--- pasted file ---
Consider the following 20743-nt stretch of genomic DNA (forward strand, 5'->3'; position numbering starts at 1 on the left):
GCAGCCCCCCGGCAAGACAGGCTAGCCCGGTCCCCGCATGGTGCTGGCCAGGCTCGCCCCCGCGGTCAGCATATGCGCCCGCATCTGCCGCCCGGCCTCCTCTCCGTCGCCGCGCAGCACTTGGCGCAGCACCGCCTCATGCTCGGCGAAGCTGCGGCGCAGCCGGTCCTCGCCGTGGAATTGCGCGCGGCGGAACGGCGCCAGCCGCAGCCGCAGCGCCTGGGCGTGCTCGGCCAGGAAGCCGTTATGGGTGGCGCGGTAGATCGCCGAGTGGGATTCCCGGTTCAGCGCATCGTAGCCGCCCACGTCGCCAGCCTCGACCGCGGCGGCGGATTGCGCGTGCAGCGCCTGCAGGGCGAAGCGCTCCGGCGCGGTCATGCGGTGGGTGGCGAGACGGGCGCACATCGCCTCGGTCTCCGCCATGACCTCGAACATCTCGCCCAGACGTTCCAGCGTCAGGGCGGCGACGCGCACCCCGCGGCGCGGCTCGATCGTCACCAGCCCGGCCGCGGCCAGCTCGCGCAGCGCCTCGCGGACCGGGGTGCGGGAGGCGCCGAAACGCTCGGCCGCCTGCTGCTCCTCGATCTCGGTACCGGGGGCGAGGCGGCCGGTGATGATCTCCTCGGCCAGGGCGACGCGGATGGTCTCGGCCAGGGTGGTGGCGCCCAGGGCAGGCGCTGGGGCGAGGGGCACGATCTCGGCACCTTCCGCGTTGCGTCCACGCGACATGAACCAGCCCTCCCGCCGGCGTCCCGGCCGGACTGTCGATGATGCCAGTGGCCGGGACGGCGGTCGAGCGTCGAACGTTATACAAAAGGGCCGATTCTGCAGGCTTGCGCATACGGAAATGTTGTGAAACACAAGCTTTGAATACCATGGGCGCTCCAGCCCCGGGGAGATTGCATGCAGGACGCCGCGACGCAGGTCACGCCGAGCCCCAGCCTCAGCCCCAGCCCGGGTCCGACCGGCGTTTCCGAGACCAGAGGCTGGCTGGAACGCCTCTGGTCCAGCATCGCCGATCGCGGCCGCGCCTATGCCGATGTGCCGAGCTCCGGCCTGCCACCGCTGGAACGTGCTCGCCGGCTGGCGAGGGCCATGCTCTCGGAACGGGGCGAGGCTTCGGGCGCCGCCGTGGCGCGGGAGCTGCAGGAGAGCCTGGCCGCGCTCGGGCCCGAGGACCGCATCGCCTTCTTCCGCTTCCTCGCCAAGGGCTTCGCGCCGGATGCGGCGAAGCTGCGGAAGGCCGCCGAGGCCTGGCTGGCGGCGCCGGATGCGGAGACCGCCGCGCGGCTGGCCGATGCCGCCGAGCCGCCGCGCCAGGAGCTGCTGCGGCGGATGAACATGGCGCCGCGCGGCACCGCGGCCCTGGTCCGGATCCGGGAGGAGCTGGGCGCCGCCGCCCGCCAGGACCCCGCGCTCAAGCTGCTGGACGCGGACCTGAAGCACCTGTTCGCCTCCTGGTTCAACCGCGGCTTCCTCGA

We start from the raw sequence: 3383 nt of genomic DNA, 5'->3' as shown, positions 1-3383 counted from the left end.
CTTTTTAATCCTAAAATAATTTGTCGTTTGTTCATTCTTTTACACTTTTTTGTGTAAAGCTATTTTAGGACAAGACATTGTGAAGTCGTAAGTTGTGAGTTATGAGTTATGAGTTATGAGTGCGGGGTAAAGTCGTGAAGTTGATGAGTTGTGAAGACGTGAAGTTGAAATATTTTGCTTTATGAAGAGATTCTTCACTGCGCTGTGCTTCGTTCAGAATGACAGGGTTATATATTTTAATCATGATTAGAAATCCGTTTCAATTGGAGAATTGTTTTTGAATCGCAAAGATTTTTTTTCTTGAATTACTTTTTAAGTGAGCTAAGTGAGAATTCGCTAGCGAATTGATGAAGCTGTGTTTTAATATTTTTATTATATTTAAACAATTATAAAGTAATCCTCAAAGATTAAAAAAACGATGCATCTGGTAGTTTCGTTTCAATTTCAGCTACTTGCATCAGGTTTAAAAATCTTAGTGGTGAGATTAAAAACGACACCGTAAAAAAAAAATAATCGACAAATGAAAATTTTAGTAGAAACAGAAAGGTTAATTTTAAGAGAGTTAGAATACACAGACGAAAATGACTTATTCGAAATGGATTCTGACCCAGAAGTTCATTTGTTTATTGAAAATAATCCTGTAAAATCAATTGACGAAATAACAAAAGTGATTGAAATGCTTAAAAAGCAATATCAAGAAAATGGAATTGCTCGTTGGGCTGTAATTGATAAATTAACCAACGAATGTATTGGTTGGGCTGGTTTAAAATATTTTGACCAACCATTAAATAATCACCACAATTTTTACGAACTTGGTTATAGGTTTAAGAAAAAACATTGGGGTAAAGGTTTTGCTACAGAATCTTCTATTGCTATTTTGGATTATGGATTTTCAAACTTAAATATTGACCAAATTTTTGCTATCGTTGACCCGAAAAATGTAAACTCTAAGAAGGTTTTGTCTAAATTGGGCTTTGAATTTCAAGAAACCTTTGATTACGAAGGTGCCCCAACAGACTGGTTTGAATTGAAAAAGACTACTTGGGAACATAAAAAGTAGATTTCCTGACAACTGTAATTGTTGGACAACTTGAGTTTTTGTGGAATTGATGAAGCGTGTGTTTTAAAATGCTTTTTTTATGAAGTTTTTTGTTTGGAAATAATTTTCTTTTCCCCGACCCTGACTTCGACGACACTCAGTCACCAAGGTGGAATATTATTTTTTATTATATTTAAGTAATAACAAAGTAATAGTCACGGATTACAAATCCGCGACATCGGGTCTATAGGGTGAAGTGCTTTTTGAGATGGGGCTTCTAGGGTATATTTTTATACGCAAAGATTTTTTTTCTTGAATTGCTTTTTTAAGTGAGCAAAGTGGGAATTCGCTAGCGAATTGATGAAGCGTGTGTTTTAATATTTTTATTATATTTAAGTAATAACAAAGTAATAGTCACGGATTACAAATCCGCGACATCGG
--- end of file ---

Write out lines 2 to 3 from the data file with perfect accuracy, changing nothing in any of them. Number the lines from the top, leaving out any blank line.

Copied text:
GCAGCCCCCCGGCAAGACAGGCTAGCCCGGTCCCCGCATGGTGCTGGCCAGGCTCGCCCCCGCGGTCAGCATATGCGCCCGCATCTGCCGCCCGGCCTCCTCTCCGTCGCCGCGCAGCACTTGGCGCAGCACCGCCTCATGCTCGGCGAAGCTGCGGCGCAGCCGGTCCTCGCCGTGGAATTGCGCGCGGCGGAACGGCGCCAGCCGCAGCCGCAGCGCCTGGGCGTGCTCGGCCAGGAAGCCGTTATGGGTGGCGCGGTAGATCGCCGAGTGGGATTCCCGGTTCAGCGCATCGTAGCCGCCCACGTCGCCAGCCTCGACCGCGGCGGCGGATTGCGCGTGCAGCGCCTGCAGGGCGAAGCGCTCCGGCGCGGTCATGCGGTGGGTGGCGAGACGGGCGCACATCGCCTCGGTCTCCGCCATGACCTCGAACATCTCGCCCAGACGTTCCAGCGTCAGGGCGGCGACGCGCACCCCGCGGCGCGGCTCGATCGTCACCAGCCCGGCCGCGGCCAGCTCGCGCAGCGCCTCGCGGACCGGGGTGCGGGAGGCGCCGAAACGCTCGGCCGCCTGCTGCTCCTCGATCTCGGTACCGGGGGCGAGGCGGCCGGTGATGATCTCCTCGGCCAGGGCGACGCGGATGGTCTCGGCCAGGGTGGTGGCGCCCAGGGCAGGCGCTGGGGCGAGGGGCACGATCTCGGCACCTTCCGCGTTGCGTCCACGCGACATGAACCAGCCCTCCCGCCGGCGTCCCGGCCGGACTGTCGATGATGCCAGTGGCCGGGACGGCGGTCGAGCGTCGAACGTTATACAAAAGGGCCGATTCTGCAGGCTTGCGCATACGGAAATGTTGTGAAACACAAGCTTTGAATACCATGGGCGCTCCAGCCCCGGGGAGATTGCATGCAGGACGCCGCGACGCAGGTCACGCCGAGCCCCAGCCTCAGCCCCAGCCCGGGTCCGACCGGCGTTTCCGAGACCAGAGGCTGGCTGGAACGCCTCTGGTCCAGCATCGCCGATCGCGGCCGCGCCTATGCCGATGTGCCGAGCTCCGGCCTGCCACCGCTGGAACGTGCTCGCCGGCTGGCGAGGGCCATGCTCTCGGAACGGGGCGAGGCTTCGGGCGCCGCCGTGGCGCGGGAGCTGCAGGAGAGCCTGGCCGCGCTCGGGCCCGAGGACCGCATCGCCTTCTTCCGCTTCCTCGCCAAGGGCTTCGCGCCGGATGCGGCGAAGCTGCGGAAGGCCGCCGAGGCCTGGCTGGCGGCGCCGGATGCGGAGACCGCCGCGCGGCTGGCCGATGCCGCCGAGCCGCCGCGCCAGGAGCTGCTGCGGCGGATGAACATGGCGCCGCGCGGCACCGCGGCCCTGGTCCGGATCCGGGAGGAGCTGGGCGCCGCCGCCCGCCAGGACCCCGCGCTCAAGCTGCTGGACGCGGACCTGAAGCACCTGTTCGCCTCCTGGTTCAACCGCGGCTTCCTCGA

We start from the raw sequence: 3383 nt of genomic DNA, 5'->3' as shown, positions 1-3383 counted from the left end.